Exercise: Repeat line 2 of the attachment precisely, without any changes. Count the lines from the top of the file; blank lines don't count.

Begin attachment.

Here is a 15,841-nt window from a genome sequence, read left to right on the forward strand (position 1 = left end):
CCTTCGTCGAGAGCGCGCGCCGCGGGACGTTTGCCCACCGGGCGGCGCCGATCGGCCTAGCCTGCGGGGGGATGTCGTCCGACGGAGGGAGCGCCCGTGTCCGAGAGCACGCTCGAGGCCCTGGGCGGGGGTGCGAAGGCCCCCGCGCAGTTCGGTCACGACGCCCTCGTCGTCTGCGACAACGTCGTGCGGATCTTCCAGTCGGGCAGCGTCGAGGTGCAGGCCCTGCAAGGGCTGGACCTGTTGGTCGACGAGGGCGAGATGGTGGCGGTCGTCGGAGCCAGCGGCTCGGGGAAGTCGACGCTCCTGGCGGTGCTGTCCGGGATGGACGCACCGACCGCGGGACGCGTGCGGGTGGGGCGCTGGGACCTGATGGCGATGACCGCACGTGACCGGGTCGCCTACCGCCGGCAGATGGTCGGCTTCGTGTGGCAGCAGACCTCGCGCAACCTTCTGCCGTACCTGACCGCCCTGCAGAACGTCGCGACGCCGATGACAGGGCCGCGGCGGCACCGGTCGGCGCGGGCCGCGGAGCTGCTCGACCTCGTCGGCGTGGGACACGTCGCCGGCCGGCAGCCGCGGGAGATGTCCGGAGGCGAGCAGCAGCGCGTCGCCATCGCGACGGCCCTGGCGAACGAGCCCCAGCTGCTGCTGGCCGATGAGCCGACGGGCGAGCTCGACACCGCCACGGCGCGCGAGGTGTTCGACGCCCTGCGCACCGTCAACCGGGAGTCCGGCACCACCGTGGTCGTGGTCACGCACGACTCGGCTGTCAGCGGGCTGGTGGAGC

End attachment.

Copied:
CCTTCGTCGAGAGCGCGCGCCGCGGGACGTTTGCCCACCGGGCGGCGCCGATCGGCCTAGCCTGCGGGGGGATGTCGTCCGACGGAGGGAGCGCCCGTGTCCGAGAGCACGCTCGAGGCCCTGGGCGGGGGTGCGAAGGCCCCCGCGCAGTTCGGTCACGACGCCCTCGTCGTCTGCGACAACGTCGTGCGGATCTTCCAGTCGGGCAGCGTCGAGGTGCAGGCCCTGCAAGGGCTGGACCTGTTGGTCGACGAGGGCGAGATGGTGGCGGTCGTCGGAGCCAGCGGCTCGGGGAAGTCGACGCTCCTGGCGGTGCTGTCCGGGATGGACGCACCGACCGCGGGACGCGTGCGGGTGGGGCGCTGGGACCTGATGGCGATGACCGCACGTGACCGGGTCGCCTACCGCCGGCAGATGGTCGGCTTCGTGTGGCAGCAGACCTCGCGCAACCTTCTGCCGTACCTGACCGCCCTGCAGAACGTCGCGACGCCGATGACAGGGCCGCGGCGGCACCGGTCGGCGCGGGCCGCGGAGCTGCTCGACCTCGTCGGCGTGGGACACGTCGCCGGCCGGCAGCCGCGGGAGATGTCCGGAGGCGAGCAGCAGCGCGTCGCCATCGCGACGGCCCTGGCGAACGAGCCCCAGCTGCTGCTGGCCGATGAGCCGACGGGCGAGCTCGACACCGCCACGGCGCGCGAGGTGTTCGACGCCCTGCGCACCGTCAACCGGGAGTCCGGCACCACCGTGGTCGTGGTCACGCACGACTCGGCTGTCAGCGGGCTGGTGGAGC